Shoshana Baum was on the fence about coming to Washington to rally against antisemitism, given the 10 hour round-trip from Manhattan. When she mentioned the event at a friend’s housewarming party Saturday and was met with an off-color joke that turned into an argument about criticizing Israel, she decided to attend the event, which drew more than 2,000 to the Capitol on a sweltering, humid afternoon.
But before she braved the heat, Baum sat among about 35 others on an air-conditioned bus from New York’s Upper East Side to “No Fear: A Rally In Solidarity with the Jewish People,” as organizers called the event. It was one of several free buses that rally organizers chartered from Boston, Philadelphia and elsewhere. About half-full, passengers of all ages and Jewish backgrounds dotted the rows of seats. A woman forgot a sweater and used an Israeli flag as a blanket. One row chatted in Hebrew, and another shared snacks.
They said they chose to come to the rally in response to a spike in antisemitic hate crimes and what they fear is a normalization of antisemitic rhetoric. Some had marched in the 2002 rally for Israel at the Capitol and felt they had to once again stand up for Jews. Others wanted to see a massive showing of Jewish unity, despite the growing rift between conservative and liberal Jews.
Haunted by history
The granddaughter of Holocaust survivors and the daughter of refugees from Russia and Germany, Baum, 34, grew up in a Canarsie, Brooklyn, in a community predominantly descended from Holocaust survivors.
She said she is wary of history repeating itself in the United States, and noted how often Jews have been allowed to live in countries before they are exiled or worse. “It almost feels like that time is coming,” she said.
Isaac Geld, a child of Holocaust survivors who came to the U.S. when he was four and a half, expressed a similar concern. When it comes to antisemitism, “as a child of survivors, there’s that antenna that goes up,” he said. “Things have become a lot more obvious at this point. You have to be blind not to see it.”
Geld, who joined the bus from Manhattan after the one he planned to take from the Bronx was cancelled due to low turnout, worried that the bus was only half-full. “The only thing worse than not having a rally is having one that’s poorly attended,” he said.
The idea for the rally began in right-leaning circles but came to include more mainstream groups — the ADL, the American Jewish Committee, and the three largest Jewish movements were all sponsors. Organizers took pains to bill the event as a unifying one.
But on the bus, Je’Jae Daniels, an artist from Staten Island who uses the “they” pronoun, expressed discomfort with the rally organizers’ calls for unity, particularly given some of the sponsors’ hostility toward left-leaning Jewish groups, they said.
“You’re clumping a huge group of people together. We say this is one big tribe, but we’re not,” said Daniels, who came with their Israeli-Yemeni mother. “We need to find other ways to build a coalition other than our shared pain.”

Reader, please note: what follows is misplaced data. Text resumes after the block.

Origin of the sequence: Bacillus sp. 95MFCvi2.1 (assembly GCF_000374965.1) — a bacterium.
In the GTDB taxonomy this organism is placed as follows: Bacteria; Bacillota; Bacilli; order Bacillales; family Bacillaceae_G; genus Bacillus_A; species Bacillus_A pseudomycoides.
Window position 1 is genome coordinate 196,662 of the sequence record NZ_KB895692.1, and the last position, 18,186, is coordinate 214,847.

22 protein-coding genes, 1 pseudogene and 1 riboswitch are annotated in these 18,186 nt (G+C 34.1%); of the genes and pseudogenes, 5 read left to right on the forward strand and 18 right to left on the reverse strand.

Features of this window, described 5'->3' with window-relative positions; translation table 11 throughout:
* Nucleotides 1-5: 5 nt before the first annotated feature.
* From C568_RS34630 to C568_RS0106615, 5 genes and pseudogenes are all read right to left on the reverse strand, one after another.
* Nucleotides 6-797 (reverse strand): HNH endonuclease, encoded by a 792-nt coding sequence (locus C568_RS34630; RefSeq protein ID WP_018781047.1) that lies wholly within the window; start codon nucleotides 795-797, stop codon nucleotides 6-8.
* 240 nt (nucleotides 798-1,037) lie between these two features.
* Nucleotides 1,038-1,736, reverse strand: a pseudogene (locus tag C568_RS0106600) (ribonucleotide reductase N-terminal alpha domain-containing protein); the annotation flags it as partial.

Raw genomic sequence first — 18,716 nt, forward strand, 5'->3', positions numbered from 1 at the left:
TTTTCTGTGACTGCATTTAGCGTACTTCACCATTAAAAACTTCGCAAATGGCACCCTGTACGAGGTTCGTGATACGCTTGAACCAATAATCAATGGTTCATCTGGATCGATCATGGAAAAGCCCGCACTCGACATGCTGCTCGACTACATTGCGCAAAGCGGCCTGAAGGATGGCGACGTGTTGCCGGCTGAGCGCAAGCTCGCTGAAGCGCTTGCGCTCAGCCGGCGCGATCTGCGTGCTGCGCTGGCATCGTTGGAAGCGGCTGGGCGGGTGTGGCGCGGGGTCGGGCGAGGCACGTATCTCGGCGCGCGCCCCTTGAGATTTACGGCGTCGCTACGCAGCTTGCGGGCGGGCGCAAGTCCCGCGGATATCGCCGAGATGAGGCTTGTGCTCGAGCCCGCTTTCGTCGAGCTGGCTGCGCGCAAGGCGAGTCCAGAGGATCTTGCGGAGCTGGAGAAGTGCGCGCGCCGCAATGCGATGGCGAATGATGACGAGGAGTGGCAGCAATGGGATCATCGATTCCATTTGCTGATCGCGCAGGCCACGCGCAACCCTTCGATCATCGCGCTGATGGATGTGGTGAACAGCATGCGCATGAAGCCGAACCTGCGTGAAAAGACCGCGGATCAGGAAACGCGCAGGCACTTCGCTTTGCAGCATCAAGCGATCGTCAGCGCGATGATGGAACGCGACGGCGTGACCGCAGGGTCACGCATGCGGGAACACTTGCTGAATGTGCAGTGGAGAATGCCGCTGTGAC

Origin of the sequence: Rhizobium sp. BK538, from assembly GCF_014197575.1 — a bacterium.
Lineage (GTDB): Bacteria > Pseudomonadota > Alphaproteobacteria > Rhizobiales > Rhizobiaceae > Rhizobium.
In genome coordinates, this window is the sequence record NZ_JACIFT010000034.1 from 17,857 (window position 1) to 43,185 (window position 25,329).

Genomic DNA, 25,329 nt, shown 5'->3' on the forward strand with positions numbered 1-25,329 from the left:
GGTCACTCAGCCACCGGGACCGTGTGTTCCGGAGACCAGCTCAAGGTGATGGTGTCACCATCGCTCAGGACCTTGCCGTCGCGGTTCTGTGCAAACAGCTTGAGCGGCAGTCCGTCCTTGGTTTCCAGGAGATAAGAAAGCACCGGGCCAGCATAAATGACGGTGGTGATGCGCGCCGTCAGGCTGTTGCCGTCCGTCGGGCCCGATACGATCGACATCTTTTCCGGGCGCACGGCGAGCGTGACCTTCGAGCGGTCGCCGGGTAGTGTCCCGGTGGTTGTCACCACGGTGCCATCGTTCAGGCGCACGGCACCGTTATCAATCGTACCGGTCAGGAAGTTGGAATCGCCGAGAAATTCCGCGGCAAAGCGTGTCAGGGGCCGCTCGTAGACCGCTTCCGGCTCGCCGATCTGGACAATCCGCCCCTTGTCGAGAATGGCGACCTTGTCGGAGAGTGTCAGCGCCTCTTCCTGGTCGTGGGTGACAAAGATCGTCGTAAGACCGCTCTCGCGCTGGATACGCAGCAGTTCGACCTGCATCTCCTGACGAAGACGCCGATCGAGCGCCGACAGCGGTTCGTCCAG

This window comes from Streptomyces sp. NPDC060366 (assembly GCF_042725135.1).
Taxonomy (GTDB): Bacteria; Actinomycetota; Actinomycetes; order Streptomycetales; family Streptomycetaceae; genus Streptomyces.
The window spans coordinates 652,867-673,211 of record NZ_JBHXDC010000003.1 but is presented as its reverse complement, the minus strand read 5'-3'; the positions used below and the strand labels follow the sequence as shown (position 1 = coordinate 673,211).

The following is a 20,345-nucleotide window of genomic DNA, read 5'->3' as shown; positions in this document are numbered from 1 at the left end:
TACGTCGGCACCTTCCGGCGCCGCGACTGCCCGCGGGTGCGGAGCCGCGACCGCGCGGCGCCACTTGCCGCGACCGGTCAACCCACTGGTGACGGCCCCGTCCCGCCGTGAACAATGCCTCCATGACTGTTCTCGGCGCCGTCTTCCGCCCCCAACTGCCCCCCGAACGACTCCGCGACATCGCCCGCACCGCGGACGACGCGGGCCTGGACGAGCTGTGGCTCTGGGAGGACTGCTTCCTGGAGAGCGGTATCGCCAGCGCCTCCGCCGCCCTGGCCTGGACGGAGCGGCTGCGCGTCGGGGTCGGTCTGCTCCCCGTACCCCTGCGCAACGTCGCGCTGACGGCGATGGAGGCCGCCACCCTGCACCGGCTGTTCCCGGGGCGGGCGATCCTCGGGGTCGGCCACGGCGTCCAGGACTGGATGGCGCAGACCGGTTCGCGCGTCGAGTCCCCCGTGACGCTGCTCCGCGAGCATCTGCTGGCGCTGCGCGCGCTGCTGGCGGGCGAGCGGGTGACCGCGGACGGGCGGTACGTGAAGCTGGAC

A prayerful gathering
As the bus passed Jersey City, Rabbi Chayim Boruch Alevsky made his way to the front. With the microphone in one hand and his smart phone in the other, Alevsky read a traveler’s prayer in Hebrew. “In English, rabbi!” a woman shouted. He translated and then returned to his seat.
Alevsky, a rabbi at the Chabad of the West Side of Manhattan, traveled with a pair of tefillin that had belonged to Elie Wiesel, the writer and activist, and 250 sets of miniature Shabbat candles. Rally organizer Elisha Wiesel — Elie Wiesel’s son — asked Alevsky, a friend of the family, to “provide an extra mitzvah opportunity for the thousands of individuals who will be congregating for this event,” Alevsky said.
Once in Washington, on the west side of the Capitol, Alevsky and other volunteers organized tefillin stations where rallygoers gathered. They followed Lubavitcher Rebbe Menachem Mendel Schneerson’s tradition of wrapping Israeli soldiers in tefillin for spiritual protection during the Six Day War, he said.
A family affair
At the rally, Baum met her mother, a Russian immigrant who took the Brooklyn bus, and her brother’s family, who came from New Jersey. Baum, who came to the 2002 rally as a high schooler, was happy to show her niece and nephew what standing against antisemitism looks like but was disappointed by the turnout, she said. “I think because of assimilation, a lot of Jews have gotten too comfortable.”
Eric and Miriam Wachter, a couple from Bethesda, Maryland, brought their two and four-year-old sons in a stroller. Parked under a tree, the boys slept with signs that read “I should feel safe at synagogue” and “I should feel safe at school” resting above their heads.
“Our synagogue where they go to preschool was vandalized,” Miriam Wachter said. “We want them to see that we stand up for hatred against anyone and against ourselves.”
While a crowd gathered in front of the stage, clusters of people sat on picnic blankets or stood in the pockets of shade. Two older couples from Fredericksburg, Vir., brought folding chairs, umbrellas and snacks.
“I marched for Soviet Refuseniks in the seventies, then I married one,” Olivia Dolgin, one of the women, said, referring to her husband, Ben. “I’m sick of this.”
On the bus to the rally against antisemitism, passengers share fears and prayers